The sheltered bays of the Abel Tasman are perfect for hiking and kayaking, with plenty of opportunities to see the seals and dolphins who regularly pop in to say hello. My good friend Kyle “Bare New Zealand Kiwi” kayak guides there in summer (Abel Tasman Kayaks) and is a total legend!
15. Jet-boat up the braided rivers around Glenorchy
Less than an hour from Queenstown on one of the most beautiful drives in New Zealand, lies the sleepy adorable town of Glenorchy, and a gateway into the heart of the Southern Alps.
The starting point for many of New Zealand’s great tramps as well as a significant character in the Lord of the Rings films, there are also plenty of adventure activities to choose from in Glenorchy.
My favorite would have to be the Wilderness Jet Boat ride up the Dart River. A crystal clear blue glacial river that’s shallow and braided, the best way to get deep into the national park is by jetboat, a kiwi invention where a jet engine is strapped on the back of a boat that can power it through shallow mountain rivers.
Adventurous and fun, it’s the perfect way to see some of the incredible nature here without hiking for days.
16. Road-trip around the Banks Peninsula
Just outside of Christchurch is a veritable paradise of beautiful bays, quiet beaches, and charming towns along the Banks Peninsula. Made for a road-trip, the drive out to Akaroa on the summit road is stunning, and it’s a place that, while seems rather small on the map, actually holds heaps to explore.
A summer road trip around Akaroa is a New Zealand South Island must-do for sure!
17. Look for kea and waterfalls in Arthur’s pass
Arthur’s Pass is an alpine highway that connects Canterbury and the west coast of the South Island, one of the three mountain passes that traverse the mighty Southern Alps.
Climbing to more than 900 meters through Arthur’s Pass National Park, it’s one of New Zealand’s most stunning stretches of road, with plenty of big hikes, waterfalls, and viewpoints worth stopping and exploring along the way.
You have a good chance of seeing kea, New Zealand’s native alpine parrot along Arthur’s Pass as well, and make sure to stop for a walk to the Devil’s Punchbowl waterfall.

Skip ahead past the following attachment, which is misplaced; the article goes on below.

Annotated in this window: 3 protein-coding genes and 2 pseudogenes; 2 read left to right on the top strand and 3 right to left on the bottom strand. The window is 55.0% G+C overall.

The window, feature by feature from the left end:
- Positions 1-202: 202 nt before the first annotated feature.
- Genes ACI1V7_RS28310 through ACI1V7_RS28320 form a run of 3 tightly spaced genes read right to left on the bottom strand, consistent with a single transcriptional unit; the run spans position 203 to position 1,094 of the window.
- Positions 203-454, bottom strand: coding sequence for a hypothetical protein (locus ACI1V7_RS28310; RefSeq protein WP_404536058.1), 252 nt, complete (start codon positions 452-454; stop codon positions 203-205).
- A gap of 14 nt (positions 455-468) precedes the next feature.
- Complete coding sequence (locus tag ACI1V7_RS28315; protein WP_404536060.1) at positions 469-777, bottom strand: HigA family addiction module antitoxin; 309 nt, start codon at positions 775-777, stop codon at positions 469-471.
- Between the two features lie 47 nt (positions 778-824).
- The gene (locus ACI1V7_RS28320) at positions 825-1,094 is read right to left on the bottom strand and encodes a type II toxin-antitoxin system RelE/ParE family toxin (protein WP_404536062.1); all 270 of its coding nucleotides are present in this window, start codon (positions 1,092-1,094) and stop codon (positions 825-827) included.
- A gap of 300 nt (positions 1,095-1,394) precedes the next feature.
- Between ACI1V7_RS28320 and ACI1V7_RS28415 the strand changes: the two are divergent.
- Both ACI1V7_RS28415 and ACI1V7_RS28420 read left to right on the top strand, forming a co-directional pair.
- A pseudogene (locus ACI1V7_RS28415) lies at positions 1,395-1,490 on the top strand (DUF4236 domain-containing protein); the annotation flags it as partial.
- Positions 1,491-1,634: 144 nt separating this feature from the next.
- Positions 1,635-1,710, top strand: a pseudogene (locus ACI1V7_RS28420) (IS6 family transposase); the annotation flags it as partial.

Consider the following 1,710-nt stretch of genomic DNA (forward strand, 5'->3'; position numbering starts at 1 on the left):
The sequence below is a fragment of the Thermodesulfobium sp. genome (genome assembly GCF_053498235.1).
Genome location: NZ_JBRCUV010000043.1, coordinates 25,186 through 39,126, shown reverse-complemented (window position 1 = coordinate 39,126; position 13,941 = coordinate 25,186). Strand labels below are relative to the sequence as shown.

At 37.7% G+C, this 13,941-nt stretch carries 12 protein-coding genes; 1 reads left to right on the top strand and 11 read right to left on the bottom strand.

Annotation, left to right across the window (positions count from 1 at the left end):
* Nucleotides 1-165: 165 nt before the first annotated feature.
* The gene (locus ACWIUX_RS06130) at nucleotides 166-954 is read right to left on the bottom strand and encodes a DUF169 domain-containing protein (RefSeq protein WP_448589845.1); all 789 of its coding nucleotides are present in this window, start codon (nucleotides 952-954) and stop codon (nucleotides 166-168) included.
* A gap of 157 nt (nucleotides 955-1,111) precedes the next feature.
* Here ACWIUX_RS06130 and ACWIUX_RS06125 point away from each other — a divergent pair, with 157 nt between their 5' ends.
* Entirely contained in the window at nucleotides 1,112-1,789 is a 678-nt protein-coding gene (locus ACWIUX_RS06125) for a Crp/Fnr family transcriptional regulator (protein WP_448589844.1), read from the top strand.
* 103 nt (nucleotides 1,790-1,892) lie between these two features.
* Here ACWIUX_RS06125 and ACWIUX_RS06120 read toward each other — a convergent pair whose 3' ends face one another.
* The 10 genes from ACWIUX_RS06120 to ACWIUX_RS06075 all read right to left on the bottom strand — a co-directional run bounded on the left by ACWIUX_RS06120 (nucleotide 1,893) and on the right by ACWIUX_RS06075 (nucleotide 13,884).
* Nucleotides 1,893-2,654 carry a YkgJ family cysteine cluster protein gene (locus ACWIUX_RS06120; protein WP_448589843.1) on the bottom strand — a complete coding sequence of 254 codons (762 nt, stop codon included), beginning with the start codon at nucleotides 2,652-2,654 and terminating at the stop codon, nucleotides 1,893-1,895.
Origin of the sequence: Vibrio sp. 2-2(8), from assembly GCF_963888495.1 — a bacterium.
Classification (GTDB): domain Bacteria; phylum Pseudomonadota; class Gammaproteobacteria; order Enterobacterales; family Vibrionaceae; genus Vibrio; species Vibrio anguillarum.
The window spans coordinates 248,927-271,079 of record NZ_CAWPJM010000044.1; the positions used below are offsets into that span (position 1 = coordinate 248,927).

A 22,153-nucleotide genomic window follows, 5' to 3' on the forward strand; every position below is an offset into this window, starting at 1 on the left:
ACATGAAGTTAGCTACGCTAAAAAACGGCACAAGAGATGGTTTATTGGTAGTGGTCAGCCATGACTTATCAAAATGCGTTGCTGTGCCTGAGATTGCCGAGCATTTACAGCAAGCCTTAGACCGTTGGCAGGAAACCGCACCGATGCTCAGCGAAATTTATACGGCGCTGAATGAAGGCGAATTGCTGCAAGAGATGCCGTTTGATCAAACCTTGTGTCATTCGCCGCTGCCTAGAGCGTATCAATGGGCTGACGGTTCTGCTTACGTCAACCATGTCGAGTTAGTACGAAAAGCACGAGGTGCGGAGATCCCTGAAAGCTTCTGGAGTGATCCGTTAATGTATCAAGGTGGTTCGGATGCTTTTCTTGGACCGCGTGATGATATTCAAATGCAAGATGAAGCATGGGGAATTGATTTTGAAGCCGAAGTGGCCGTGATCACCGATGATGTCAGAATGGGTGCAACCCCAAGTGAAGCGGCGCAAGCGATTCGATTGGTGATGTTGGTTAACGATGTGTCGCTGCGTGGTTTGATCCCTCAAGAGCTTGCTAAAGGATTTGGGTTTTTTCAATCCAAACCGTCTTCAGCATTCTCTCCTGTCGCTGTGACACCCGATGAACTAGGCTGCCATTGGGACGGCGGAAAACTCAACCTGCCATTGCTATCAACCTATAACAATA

18. Visit iconic Arrowtown in autumn
Arrowtown takes the crown for the cutest village in New Zealand.
A charming historic gold-mining settlement tucked in between Wanaka and Queenstown, Arrowtown is an absolute must-visit on a trip to the area. My favorite time to visit is in autumn (our April/May) when all the colorful trees turn gold and orange.
19. Go stargazing in Tekapo
Tekapo has been a hot spot for tourists for as long as I have lived in New Zealand. While it can be packed come summertime, it’s definitely a New Zealand South Island must do.
If you find yourself in Tekapo, don’t skip out on a visit to the Mt John Observatory, where you will witness the clear and vast starlit skies of the world’s largest Dark Sky Reserve.
Here is some of the best stargazing in the world, and with virtually no light pollution, you’ll be blown away by the night skies here. If you’re lucky, you might even see the southern lights twinkling on the horizon.
20. Soar around Lake Heron Station
One thing that makes the South Island so unique is its prevalence of high country sheep stations, beautiful farms that exist in what seems to be some of the most remote corners of New Zealand.
There is none so iconic as Lake Heron Station, a century-old family-run merino sheep station that spans across one of the most beautiful valleys I’ve ever seen. The geographical heart of the South Island, Lake Heron, is a stunning freshwater lake that sits at the end of lovely braided rivers dropping down from the Southern Alps.
You can stay out on the farm with the Todhunters in one of their cottages or huts and explore the area, which you will have all to yourself, though the best experience is to join them for a scenic flight around their land and the mountains. Prepare to have your mind blown!
The South Island is magnificent, and it’s home to so many of New Zealand’s greatest wonders.
From thundering waterfalls to iconic mountain peaks, from friendly locals and historic ghost towns to a quirky art scene, it’s hard to pick a favorite spot.
What New Zealand did I miss? Have you been to New Zealand? What are your must-visit spots on the South Island? Spill in the comments!
Check out my interactive map for exploring the South Island of New Zealand